A lead-footed swelter grinds down; the scent of ill will drifts close. When the sun takes hold and the work day begins, languor and sloth set the pace: commerce with little vigor, exertion with reluctance, the humdrum jostle of a poor city.

Yet long before the sun, before the city stirred, a stealth army of rail-thin, ragged-dressed foreign boys fanned out across Abidjan. Their mission: to collect dirty laundry. They brought ten thousand sweaty shirts and dirty socks to the River Banco and set about sudsing, well before the sun would crest the hill.

Unlikely as it seems, determined young foreigners yearn and scramble for this work, here, where the future shines down bright as the equatorial sun. Here, take-home pay is more than double back up the road in Burkina Faso. In the Ivorian laundry trade there is a trade union and there are union dues. You can be fired.

If young Burkinabé are determined to work, if they come and collect the sweat-caked shirts and socks, suds and pound them all on rocks, deliver them back and do it right, they’ll pocket a hundred bucks a week.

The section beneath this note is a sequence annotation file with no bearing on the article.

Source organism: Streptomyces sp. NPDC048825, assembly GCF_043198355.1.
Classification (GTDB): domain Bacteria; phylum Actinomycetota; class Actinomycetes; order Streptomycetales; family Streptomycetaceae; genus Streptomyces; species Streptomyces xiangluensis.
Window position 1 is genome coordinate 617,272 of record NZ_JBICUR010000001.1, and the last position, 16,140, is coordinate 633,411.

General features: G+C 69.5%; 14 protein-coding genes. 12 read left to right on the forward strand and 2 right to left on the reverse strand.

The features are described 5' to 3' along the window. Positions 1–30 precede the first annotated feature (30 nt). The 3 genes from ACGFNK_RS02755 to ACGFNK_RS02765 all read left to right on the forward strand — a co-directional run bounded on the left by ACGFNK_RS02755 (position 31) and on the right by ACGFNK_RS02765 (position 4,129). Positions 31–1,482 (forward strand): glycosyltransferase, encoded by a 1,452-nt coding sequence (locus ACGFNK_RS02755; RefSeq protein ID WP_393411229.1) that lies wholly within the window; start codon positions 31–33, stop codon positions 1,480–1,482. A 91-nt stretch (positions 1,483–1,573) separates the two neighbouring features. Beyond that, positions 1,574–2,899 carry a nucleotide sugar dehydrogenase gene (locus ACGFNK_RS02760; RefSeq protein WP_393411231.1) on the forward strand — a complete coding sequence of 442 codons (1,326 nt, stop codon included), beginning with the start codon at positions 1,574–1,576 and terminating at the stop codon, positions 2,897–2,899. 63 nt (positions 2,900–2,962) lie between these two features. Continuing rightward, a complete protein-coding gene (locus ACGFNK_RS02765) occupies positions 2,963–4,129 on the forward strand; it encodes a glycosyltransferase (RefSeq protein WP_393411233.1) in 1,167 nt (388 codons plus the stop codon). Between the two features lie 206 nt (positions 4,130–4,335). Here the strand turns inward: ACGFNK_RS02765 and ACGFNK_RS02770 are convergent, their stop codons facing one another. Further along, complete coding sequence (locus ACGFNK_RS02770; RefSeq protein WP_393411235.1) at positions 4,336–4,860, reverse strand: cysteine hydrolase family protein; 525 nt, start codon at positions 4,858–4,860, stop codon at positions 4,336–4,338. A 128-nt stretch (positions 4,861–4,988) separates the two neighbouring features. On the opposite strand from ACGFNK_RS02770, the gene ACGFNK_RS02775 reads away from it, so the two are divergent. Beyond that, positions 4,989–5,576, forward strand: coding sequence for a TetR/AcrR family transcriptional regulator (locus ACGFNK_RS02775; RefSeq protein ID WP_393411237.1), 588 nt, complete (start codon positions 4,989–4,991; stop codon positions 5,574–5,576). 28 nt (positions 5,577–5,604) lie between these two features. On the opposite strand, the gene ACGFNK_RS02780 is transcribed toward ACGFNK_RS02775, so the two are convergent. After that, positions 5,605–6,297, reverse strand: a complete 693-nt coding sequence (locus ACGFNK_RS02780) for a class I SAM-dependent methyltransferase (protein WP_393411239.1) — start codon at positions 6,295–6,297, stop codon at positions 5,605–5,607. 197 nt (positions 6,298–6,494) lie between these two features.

•••••

You can’t take pictures if you don’t go early. Too late and all you’ll see is clothes drying in the grass. This haste forces a rookie mistake.

New in town, brash, we bound straight out of bed traipsing, with not even a look in the mirror. Brush our teeth, put back on yesterday’s clothes, get a cab, no questions asked or answered, out and gone. With no counsel or good sense.

Cabs all fiery orange here, might be any kind of car. Open up and climb in. This one even has a meter. Just kind of sitting out there idling on the curb. He’s not exactly fired with passion for the new day, is he? Could we be his last fare of last night?

First, to find a common language: Shona speakers in Zimbabwe, Setswana speakers in Botswana, the Swahili-speaking Maasai, pretty much everybody will try – except French colonial officialdom, we noted at immigration, and, as we find out now, Ivorian cabbies. This will be done in either French, or French.

So we’ve got this guy right off the jump, off and rolling between buildings the sun hasn’t yet cleared. Angling to hustle out to Banco Park before shirt hits stone we explain, “Parc du Banco sur l’autoroute à Dabou.” The Banco Park out on the Dabou Road. We point at a map but he’s already driving. He nods and says he’ll need trente mille Francs (30,000 CFA).